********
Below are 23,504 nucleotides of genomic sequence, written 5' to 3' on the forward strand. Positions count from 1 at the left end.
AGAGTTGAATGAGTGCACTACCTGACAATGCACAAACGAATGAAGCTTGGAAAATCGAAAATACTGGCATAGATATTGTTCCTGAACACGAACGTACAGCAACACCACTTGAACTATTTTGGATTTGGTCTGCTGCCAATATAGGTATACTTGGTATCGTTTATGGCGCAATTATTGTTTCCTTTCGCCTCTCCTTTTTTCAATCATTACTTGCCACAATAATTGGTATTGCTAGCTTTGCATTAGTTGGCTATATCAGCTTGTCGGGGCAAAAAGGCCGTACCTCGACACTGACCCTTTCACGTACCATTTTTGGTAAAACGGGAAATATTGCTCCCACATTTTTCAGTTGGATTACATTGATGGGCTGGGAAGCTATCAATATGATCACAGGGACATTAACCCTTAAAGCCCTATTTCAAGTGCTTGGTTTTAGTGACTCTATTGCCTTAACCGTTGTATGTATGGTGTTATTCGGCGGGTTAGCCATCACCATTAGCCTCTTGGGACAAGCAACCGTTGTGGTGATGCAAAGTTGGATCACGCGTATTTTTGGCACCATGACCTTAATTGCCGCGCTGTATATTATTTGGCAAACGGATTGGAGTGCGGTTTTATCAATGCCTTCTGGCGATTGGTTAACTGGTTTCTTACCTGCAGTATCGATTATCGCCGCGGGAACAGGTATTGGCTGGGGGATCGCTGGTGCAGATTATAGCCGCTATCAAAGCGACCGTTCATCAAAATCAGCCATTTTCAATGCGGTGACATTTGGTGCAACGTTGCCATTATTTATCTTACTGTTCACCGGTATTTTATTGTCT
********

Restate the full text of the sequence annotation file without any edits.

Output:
Below are 23,504 nucleotides of genomic sequence, written 5' to 3' on the forward strand. Positions count from 1 at the left end.
AGAGTTGAATGAGTGCACTACCTGACAATGCACAAACGAATGAAGCTTGGAAAATCGAAAATACTGGCATAGATATTGTTCCTGAACACGAACGTACAGCAACACCACTTGAACTATTTTGGATTTGGTCTGCTGCCAATATAGGTATACTTGGTATCGTTTATGGCGCAATTATTGTTTCCTTTCGCCTCTCCTTTTTTCAATCATTACTTGCCACAATAATTGGTATTGCTAGCTTTGCATTAGTTGGCTATATCAGCTTGTCGGGGCAAAAAGGCCGTACCTCGACACTGACCCTTTCACGTACCATTTTTGGTAAAACGGGAAATATTGCTCCCACATTTTTCAGTTGGATTACATTGATGGGCTGGGAAGCTATCAATATGATCACAGGGACATTAACCCTTAAAGCCCTATTTCAAGTGCTTGGTTTTAGTGACTCTATTGCCTTAACCGTTGTATGTATGGTGTTATTCGGCGGGTTAGCCATCACCATTAGCCTCTTGGGACAAGCAACCGTTGTGGTGATGCAAAGTTGGATCACGCGTATTTTTGGCACCATGACCTTAATTGCCGCGCTGTATATTATTTGGCAAACGGATTGGAGTGCGGTTTTATCAATGCCTTCTGGCGATTGGTTAACTGGTTTCTTACCTGCAGTATCGATTATCGCCGCGGGAACAGGTATTGGCTGGGGGATCGCTGGTGCAGATTATAGCCGCTATCAAAGCGACCGTTCATCAAAATCAGCCATTTTCAATGCGGTGACATTTGGTGCAACGTTGCCATTATTTATCTTACTGTTCACCGGTATTTTATTGTCT